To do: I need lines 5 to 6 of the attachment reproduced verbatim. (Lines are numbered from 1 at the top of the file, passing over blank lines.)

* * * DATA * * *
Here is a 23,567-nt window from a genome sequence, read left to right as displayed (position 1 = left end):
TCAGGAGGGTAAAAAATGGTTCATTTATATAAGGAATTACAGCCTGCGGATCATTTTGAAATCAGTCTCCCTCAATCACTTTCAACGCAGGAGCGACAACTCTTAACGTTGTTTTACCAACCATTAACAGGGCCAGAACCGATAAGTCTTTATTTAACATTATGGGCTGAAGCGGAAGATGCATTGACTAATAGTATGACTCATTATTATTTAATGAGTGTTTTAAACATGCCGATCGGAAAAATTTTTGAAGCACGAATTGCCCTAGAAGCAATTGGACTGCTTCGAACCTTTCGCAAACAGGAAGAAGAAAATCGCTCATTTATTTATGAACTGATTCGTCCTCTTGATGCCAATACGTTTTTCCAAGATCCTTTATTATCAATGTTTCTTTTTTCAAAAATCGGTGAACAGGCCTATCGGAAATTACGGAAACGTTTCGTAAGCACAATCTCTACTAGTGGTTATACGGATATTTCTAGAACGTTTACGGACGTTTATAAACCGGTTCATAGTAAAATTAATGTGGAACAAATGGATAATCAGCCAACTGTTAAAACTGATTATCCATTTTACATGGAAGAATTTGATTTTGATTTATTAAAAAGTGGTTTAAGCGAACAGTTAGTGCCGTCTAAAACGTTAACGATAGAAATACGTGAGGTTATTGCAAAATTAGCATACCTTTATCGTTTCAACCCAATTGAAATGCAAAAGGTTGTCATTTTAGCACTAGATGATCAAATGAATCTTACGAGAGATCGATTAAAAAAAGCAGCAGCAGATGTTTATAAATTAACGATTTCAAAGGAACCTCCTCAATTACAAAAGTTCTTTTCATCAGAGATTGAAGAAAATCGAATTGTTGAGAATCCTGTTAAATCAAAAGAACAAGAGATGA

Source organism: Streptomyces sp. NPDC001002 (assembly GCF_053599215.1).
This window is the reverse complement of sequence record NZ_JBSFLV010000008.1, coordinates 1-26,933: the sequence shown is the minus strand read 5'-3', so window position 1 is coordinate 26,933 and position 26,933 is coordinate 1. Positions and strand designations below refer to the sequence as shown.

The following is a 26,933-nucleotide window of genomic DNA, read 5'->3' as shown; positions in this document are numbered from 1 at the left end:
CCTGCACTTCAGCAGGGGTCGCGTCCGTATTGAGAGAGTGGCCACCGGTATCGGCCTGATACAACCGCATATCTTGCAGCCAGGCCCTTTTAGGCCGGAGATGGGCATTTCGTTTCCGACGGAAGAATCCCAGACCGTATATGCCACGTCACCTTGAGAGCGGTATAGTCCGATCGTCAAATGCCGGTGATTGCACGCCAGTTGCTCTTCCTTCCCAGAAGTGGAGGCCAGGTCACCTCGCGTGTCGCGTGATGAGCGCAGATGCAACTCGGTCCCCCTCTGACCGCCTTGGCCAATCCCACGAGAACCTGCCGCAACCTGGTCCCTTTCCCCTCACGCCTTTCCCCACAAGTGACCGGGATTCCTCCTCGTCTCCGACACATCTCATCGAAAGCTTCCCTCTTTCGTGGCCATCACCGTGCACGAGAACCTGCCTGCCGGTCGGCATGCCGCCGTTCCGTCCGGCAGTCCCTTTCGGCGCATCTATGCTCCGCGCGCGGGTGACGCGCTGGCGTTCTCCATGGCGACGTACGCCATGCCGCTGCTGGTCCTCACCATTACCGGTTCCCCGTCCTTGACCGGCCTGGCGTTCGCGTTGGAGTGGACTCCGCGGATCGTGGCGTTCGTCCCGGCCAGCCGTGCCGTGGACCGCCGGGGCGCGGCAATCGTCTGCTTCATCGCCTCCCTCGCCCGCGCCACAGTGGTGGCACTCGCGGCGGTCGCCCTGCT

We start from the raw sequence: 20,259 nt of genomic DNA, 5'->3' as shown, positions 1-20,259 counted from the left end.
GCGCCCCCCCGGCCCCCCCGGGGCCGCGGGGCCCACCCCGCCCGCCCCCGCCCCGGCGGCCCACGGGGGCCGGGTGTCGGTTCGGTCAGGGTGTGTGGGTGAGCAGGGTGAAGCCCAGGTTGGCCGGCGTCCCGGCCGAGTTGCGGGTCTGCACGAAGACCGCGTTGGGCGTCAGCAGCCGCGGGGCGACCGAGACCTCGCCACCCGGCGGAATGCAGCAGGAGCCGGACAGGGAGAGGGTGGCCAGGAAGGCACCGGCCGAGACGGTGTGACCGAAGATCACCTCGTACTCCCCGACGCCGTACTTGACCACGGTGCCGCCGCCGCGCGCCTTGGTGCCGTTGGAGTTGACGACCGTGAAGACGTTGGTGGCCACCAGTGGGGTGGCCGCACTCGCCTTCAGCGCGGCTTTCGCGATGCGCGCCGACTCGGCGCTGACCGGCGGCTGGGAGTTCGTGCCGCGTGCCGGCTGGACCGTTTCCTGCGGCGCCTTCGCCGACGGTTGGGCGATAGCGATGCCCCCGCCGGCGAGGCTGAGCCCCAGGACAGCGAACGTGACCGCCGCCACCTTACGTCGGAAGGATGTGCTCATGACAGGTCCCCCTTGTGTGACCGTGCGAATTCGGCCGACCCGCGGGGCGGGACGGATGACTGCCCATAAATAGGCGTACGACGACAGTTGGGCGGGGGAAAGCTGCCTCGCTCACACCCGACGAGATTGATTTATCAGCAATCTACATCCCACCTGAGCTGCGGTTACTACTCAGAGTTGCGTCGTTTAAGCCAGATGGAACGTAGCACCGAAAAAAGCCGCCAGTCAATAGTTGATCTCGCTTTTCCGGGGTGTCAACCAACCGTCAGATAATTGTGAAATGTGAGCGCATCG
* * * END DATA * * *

The following is a 26,933-nucleotide window of genomic DNA, read 5'->3' as shown; positions in this document are numbered from 1 at the left end:
CCTGCACTTCAGCAGGGGTCGCGTCCGTATTGAGAGAGTGGCCACCGGTATCGGCCTGATACAACCGCATATCTTGCAGCCAGGCCCTTTTAGGCCGGAGATGGGCATTTCGTTTCCGACGGAAGAATCCCAGACCGTATATGCCACGTCACCTTGAGAGCGGTATAGTCCGATCGTCAAATGCCGGTGATTGCACGCCAGTTGCTCTTCCTTCCCAGAAGTGGAGGCCAGGTCACCTCGCGTGTCGCGTGATGAGCGCAGATGCAACTCGGTCCCCCTCTGACCGCCTTGGCCAATCCCACGAGAACCTGCCGCAACCTGGTCCCTTTCCCCTCACGCCTTTCCCCACAAGTGACCGGGATTCCTCCTCGTCTCCGACACATCTCATCGAAAGCTTCCCTCTTTCGTGGCCATCACCGTGCACGAGAACCTGCCTGCCGGTCGGCATGCCGCCGTTCCGTCCGGCAGTCCCTTTCGGCGCATCTATGCTCCGCGCGCGGGTGACGCGCTGGCGTTCTCCATGGCGACGTACGCCATGCCGCTGCTGGTCCTCACCATTACCGGTTCCCCGTCCTTGACCGGCCTGGCGTTCGCGTTGGAGTGGACTCCGCGGATCGTGGCGTTCGTCCCGGCCAGCCGTGCCGTGGACCGCCGGGGCGCGGCAATCGTCTGCTTCATCGCCTCCCTCGCCCGCGCCACAGTGGTGGCACTCGCGGCGGTCGCCCTGCT